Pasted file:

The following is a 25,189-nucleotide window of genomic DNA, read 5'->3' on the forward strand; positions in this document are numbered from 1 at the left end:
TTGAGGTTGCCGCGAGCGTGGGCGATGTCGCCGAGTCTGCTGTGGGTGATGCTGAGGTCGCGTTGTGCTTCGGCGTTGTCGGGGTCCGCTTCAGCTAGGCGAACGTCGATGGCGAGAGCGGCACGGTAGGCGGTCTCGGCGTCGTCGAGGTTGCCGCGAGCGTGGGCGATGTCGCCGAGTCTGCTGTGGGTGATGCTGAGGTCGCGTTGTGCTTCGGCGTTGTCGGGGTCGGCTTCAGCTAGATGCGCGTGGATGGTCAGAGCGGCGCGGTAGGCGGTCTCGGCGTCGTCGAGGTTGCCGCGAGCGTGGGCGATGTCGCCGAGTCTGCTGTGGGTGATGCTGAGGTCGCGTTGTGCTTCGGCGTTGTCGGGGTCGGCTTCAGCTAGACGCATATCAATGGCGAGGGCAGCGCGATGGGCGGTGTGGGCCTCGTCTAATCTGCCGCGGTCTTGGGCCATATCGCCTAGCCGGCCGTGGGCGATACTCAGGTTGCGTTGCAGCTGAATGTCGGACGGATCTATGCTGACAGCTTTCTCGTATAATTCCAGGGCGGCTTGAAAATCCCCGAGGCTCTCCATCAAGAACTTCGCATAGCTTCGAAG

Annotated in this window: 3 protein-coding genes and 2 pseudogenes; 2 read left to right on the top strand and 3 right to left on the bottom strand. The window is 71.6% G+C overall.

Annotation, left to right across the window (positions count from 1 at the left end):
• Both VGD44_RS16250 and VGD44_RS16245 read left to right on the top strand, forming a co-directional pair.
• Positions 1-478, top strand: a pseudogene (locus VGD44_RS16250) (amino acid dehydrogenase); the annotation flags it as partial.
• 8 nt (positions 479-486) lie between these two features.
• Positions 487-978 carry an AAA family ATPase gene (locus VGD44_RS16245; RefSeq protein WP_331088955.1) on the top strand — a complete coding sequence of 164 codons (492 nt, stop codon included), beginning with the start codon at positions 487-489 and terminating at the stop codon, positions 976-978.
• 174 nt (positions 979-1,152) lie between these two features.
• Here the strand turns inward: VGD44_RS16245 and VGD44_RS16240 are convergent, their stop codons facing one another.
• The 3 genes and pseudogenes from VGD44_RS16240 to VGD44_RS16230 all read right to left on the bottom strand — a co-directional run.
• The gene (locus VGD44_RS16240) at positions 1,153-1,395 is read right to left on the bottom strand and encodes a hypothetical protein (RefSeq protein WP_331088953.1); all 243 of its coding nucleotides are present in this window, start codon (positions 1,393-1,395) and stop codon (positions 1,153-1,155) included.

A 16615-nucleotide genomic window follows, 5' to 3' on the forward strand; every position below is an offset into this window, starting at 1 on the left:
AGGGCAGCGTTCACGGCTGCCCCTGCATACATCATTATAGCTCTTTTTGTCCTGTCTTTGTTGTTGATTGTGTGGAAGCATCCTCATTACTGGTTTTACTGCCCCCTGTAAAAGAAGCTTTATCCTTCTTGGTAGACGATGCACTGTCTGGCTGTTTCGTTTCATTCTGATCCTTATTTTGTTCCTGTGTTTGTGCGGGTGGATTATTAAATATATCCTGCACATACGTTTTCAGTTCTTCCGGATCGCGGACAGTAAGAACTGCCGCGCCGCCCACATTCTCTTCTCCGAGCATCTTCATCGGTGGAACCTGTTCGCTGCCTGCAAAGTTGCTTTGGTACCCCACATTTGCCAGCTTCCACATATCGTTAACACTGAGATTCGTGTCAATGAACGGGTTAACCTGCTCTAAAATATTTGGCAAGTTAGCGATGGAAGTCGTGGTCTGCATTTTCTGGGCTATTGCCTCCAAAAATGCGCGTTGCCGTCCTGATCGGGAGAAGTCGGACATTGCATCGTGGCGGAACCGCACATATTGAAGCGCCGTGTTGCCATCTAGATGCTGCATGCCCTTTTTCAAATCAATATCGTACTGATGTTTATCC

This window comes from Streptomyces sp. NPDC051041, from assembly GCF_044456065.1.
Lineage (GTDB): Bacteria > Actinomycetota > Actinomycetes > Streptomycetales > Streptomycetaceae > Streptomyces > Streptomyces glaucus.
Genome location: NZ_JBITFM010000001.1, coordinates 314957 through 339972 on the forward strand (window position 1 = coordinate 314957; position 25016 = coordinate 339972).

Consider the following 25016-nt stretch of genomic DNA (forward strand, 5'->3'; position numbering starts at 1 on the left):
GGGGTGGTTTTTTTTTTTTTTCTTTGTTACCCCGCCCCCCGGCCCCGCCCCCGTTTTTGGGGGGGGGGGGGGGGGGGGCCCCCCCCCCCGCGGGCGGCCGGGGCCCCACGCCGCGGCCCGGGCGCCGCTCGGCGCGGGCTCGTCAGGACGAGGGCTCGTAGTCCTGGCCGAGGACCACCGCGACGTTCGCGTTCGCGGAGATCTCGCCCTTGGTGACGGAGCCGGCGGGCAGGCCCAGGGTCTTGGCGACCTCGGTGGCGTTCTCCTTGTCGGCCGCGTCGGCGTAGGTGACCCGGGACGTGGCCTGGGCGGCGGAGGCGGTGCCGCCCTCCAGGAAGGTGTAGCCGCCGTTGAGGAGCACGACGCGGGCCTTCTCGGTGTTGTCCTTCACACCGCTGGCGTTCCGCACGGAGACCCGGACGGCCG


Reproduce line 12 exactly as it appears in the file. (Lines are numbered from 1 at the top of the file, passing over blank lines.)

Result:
• The gene (locus VGD44_RS16240) at positions 1,153-1,395 is read right to left on the bottom strand and encodes a hypothetical protein (RefSeq protein WP_331088953.1); all 243 of its coding nucleotides are present in this window, start codon (positions 1,393-1,395) and stop codon (positions 1,153-1,155) included.